I am always astounded by the abundance of Beauty in my country. I love Italy very much: each region has such a variety of ecellenses you can spend a life to discover them all!
At the beginning of the autumn the wine cellars near Brescia in Lombardia open their doors and invite you to taste the DOGC sparkling wine produced from grapes grown within the boundaries of the territory of Franciacorta, on the hills located between Lake Iseo and the city of Brescia. The acronym “DOGC” means “Controlled and Guarteed Origin” and this classification has been granted exclusively to the sparkling wines of this area and its well identified communes covering around 2,200 hectares (5,400 acres).
The name “Franciacorta” has nothing to do with France but derives from the medieval latin epithet “curtes francae” indicating the area inhabited by benedictine monks, whose production and trade were exempted by any duty (“franca”).
Franciacorta sparkling wine is produced using the “metodo classico” (or “méthode champenoise”, the same applied to Champagne): the effervescence is produced by secondary fermentation in the bottle using sucre and selected yeasts (liqueur de tirage). The distribution of permitted grape varieties are 85% Chardonnay, 10% Pinot nero and 5% Pinot bianco.
This year the appointment is on the 19th and 20th of September and you can find all the information (only partially in english) at www.franciacorta.net.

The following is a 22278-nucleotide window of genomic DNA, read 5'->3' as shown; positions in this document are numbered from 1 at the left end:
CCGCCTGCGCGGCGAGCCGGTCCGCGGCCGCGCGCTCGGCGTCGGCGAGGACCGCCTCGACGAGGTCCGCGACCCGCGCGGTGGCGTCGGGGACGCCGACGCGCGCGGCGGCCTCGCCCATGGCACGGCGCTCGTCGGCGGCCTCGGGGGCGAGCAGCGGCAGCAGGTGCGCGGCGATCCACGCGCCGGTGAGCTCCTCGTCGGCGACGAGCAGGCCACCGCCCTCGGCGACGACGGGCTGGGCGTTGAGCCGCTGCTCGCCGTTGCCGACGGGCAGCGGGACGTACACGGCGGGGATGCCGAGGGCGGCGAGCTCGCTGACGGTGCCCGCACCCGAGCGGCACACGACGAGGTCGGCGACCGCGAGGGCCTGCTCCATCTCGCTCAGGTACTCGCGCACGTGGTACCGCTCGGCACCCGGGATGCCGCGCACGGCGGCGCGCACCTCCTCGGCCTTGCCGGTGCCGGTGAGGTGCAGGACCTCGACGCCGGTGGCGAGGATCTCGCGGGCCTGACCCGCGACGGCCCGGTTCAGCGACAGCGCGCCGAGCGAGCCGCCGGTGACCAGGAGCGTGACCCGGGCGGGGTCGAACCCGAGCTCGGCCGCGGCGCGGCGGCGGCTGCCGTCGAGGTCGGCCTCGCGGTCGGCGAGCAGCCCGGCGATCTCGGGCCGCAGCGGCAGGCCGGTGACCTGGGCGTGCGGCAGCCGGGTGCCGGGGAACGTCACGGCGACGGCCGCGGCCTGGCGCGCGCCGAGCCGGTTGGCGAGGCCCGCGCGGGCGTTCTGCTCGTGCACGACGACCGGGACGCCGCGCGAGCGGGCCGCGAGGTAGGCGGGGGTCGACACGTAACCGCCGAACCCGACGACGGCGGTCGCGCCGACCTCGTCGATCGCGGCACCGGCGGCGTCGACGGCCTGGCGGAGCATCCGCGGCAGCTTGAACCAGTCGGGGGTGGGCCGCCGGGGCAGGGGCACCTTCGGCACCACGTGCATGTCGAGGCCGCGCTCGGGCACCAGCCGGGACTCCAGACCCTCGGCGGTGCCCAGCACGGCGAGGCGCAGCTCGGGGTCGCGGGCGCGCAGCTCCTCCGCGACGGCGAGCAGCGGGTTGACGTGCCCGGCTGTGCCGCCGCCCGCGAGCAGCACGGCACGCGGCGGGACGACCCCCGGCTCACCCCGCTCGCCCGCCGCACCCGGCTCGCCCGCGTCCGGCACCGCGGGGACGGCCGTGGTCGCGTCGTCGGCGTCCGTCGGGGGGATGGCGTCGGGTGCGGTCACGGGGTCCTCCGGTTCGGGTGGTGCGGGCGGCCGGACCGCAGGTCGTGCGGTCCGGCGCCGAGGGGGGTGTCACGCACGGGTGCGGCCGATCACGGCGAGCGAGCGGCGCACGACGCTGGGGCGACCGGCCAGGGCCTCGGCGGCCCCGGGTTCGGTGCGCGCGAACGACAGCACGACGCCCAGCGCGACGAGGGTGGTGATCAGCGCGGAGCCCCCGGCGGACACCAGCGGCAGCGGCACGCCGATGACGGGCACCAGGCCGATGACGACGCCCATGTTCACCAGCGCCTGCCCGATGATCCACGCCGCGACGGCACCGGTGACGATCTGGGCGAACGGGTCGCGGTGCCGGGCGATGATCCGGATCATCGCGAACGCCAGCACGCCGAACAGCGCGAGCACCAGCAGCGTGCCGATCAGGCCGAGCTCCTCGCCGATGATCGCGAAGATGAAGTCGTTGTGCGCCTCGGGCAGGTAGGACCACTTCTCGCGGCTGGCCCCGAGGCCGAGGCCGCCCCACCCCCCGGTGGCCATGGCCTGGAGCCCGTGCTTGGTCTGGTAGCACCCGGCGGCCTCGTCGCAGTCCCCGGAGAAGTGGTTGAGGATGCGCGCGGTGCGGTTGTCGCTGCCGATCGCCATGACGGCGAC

I am not an expert at all but this is the second time I am going to enjoy a day tour in Franciacorta (self drive) and the spectacle of the green grapevines, the flavors, the excellent taste of the wine and above all the possibility to listen to the life stories of the winemakers is something cannot be missed.
In my opinion there is an important aspect to be considered choosing the cellars you want to visit (the reservation is compulsory): the experience offered by the most famous labels is different from the one of the smaller producers.
In the first case the factory and the wine cellar itself are bigger, they organize a schedule for group visits, very well prepared young sommeliers accompany you through the secrets of “metodo classico” and finally the wine tasting is served in their beautiful gardens.
On the other side when you arrive at a smaller cellar you are welcome by the owner or a member of its family who personally show you the grapevines, the machineries and invite you to drink their specialties telling you their own stories.
A good mix of both could give you the right perception of this amazing world!
This is my program:
The list of the cellars and their initiatives during the festival can be found following at this link.